When the Air Force lost its E-10 battle management aircraft program in the Fiscal 2007 budget proposal, the service was left with just one aircraft on which to try out various new technologies and sensor suites that could be applied to an E-10 program in the future, should it be approved.

Wynne said it remains critical to develop the capability to detect stealthy aircraft or low-flying cruise missiles, which the E-10 would have provided. The Air Force will continue to explore that capability in the Multiplatform Radar Technology Insertion Program. The MP-RTIP radar will be developed and deployed both on the E-8 Joint Surveillance Target Attack Radar System aircraft and the Global Hawk unmanned aircraft.

Rather than pursue the E-10, the Air Force will seek to re-engine its E-8C Joint STARS aircraft. The E-8 has long suffered from inadequate power for optimal climb, time on station, and operation of its multitude of onboard sensors, processors, and radar. Re-engining the E-3 AWACS fleet also remains a possibility.

Special Operations and Rescue Aircraft Move Ahead

After a long delay, the Air Force is going ahead with plans to replace its aging HH-60G Pave Hawk combat search and rescue fleet with 141 new helicopters. The new aircraft are expected to provide better speed, range, survivability, cabin size, and high-altitude hover capabilities.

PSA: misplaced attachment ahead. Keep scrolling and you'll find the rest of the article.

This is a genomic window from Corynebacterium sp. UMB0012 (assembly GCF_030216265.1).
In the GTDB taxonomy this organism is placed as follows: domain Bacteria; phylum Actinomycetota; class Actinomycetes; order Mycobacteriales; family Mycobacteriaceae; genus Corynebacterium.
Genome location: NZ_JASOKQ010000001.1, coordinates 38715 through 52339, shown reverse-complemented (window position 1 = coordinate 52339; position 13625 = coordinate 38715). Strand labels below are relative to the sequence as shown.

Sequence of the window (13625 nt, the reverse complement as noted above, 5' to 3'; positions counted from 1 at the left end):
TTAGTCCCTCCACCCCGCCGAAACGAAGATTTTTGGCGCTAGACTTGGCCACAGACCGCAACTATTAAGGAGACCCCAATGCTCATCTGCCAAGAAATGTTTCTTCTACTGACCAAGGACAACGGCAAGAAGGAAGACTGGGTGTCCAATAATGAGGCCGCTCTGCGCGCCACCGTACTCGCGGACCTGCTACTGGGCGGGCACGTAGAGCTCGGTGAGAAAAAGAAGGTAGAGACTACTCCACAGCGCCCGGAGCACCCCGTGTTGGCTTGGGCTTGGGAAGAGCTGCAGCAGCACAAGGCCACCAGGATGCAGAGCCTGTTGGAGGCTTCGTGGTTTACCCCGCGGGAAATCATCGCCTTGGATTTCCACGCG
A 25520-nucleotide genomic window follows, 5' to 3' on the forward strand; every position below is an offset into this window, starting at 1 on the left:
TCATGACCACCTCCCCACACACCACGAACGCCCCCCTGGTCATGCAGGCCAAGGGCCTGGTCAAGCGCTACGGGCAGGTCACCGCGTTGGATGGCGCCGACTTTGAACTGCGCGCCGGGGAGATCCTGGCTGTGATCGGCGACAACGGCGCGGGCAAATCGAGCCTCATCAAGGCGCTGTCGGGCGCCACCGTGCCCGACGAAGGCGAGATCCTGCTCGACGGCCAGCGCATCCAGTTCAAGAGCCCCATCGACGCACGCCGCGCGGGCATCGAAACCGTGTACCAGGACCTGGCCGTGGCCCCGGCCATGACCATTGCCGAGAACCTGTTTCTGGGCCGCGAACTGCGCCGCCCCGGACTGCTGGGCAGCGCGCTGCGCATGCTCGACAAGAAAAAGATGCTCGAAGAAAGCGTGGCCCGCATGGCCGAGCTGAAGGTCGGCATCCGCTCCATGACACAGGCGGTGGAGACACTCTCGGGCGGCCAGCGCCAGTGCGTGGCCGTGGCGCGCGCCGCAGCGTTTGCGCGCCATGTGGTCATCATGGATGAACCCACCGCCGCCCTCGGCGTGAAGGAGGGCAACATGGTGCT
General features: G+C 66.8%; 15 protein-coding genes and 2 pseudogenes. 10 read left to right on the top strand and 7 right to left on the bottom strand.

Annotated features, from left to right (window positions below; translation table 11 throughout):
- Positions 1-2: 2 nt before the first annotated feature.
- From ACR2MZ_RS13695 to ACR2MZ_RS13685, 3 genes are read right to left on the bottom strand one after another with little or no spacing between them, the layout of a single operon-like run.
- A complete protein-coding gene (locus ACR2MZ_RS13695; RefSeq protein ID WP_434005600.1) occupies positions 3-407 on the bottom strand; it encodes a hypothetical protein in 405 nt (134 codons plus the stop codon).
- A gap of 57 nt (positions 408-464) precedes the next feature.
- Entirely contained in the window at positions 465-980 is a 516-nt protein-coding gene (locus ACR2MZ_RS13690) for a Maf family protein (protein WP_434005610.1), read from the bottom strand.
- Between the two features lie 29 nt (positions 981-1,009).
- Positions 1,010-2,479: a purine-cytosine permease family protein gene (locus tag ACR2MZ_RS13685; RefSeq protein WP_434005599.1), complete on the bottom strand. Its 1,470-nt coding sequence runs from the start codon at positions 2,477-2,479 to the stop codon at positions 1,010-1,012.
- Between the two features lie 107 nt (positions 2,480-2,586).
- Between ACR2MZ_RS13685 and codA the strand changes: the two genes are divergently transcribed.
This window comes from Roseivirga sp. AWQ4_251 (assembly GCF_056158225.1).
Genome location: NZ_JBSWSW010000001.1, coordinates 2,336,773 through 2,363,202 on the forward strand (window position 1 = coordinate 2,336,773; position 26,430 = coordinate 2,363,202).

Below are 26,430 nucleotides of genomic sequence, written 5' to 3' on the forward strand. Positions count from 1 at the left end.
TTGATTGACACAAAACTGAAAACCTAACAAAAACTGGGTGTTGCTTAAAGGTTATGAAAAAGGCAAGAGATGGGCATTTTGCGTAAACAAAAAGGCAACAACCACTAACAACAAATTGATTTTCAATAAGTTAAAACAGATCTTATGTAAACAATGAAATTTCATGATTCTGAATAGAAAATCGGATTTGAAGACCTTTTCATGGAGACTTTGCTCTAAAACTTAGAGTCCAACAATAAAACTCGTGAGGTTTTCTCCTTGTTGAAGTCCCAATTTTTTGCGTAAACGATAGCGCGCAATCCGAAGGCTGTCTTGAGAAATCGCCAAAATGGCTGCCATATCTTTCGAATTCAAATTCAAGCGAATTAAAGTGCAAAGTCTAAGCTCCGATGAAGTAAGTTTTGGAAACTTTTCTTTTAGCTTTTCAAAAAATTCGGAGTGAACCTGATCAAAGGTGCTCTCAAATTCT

The Air Force has taken delivery of its first CV-22 Osprey tilt-rotor special operations aircraft, which will give the service the means to infiltrate and extract special operations troops at greater distances, higher speeds, and with better survivability. A total of 60 CV-22s are planned for USAF. The service decided years ago that the CV-22 was too large and expensive for the CSAR mission.

The Air Force also will continue buying Predator unmanned aircraft, using the type as both an observation platform as well as a strike asset, especially for fleeting targets. The service will continue to buy Sniper targeting pods, which allow fighters to offer combatant commanders the same real-time video imagery as Predator. Aircraft upgrades will allow this imagery to increasingly be passed down to ground troops via data links and laptop-style displays.

Though it appears that the Air Force can now exhale and get on with its overall program, Pentagon officials warn that the reductions may not be over, yet. A private study commissioned by Deputy Defense Secretary Gordon England, due next month, will determine if there is more rationalization in store for the fighter fleet and for the F-22 in particular.

Also, England has told his lieutenants that next year’s budget—the first in a new five-year plan—could see service reductions in “double digits.” That, in turn, could well force the Air Force to recast its program yet again.